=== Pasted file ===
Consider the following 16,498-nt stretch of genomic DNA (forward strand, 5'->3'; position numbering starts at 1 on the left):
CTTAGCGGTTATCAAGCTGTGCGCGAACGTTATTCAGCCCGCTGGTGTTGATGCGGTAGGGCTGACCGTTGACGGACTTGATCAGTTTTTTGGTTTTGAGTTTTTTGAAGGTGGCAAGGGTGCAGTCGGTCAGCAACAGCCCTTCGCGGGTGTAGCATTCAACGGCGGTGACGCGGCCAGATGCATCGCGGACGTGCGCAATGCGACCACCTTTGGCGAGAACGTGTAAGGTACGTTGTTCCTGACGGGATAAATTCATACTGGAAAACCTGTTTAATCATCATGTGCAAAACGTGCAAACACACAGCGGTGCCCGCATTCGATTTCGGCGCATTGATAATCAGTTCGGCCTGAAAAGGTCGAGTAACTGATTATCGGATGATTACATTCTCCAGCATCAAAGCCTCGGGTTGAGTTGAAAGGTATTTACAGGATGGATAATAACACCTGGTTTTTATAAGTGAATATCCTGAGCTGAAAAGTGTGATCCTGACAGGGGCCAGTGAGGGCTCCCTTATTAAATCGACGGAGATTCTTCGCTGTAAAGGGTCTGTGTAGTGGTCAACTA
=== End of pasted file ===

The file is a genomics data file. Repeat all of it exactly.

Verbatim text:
Consider the following 16,498-nt stretch of genomic DNA (forward strand, 5'->3'; position numbering starts at 1 on the left):
CTTAGCGGTTATCAAGCTGTGCGCGAACGTTATTCAGCCCGCTGGTGTTGATGCGGTAGGGCTGACCGTTGACGGACTTGATCAGTTTTTTGGTTTTGAGTTTTTTGAAGGTGGCAAGGGTGCAGTCGGTCAGCAACAGCCCTTCGCGGGTGTAGCATTCAACGGCGGTGACGCGGCCAGATGCATCGCGGACGTGCGCAATGCGACCACCTTTGGCGAGAACGTGTAAGGTACGTTGTTCCTGACGGGATAAATTCATACTGGAAAACCTGTTTAATCATCATGTGCAAAACGTGCAAACACACAGCGGTGCCCGCATTCGATTTCGGCGCATTGATAATCAGTTCGGCCTGAAAAGGTCGAGTAACTGATTATCGGATGATTACATTCTCCAGCATCAAAGCCTCGGGTTGAGTTGAAAGGTATTTACAGGATGGATAATAACACCTGGTTTTTATAAGTGAATATCCTGAGCTGAAAAGTGTGATCCTGACAGGGGCCAGTGAGGGCTCCCTTATTAAATCGACGGAGATTCTTCGCTGTAAAGGGTCTGTGTAGTGGTCAACTA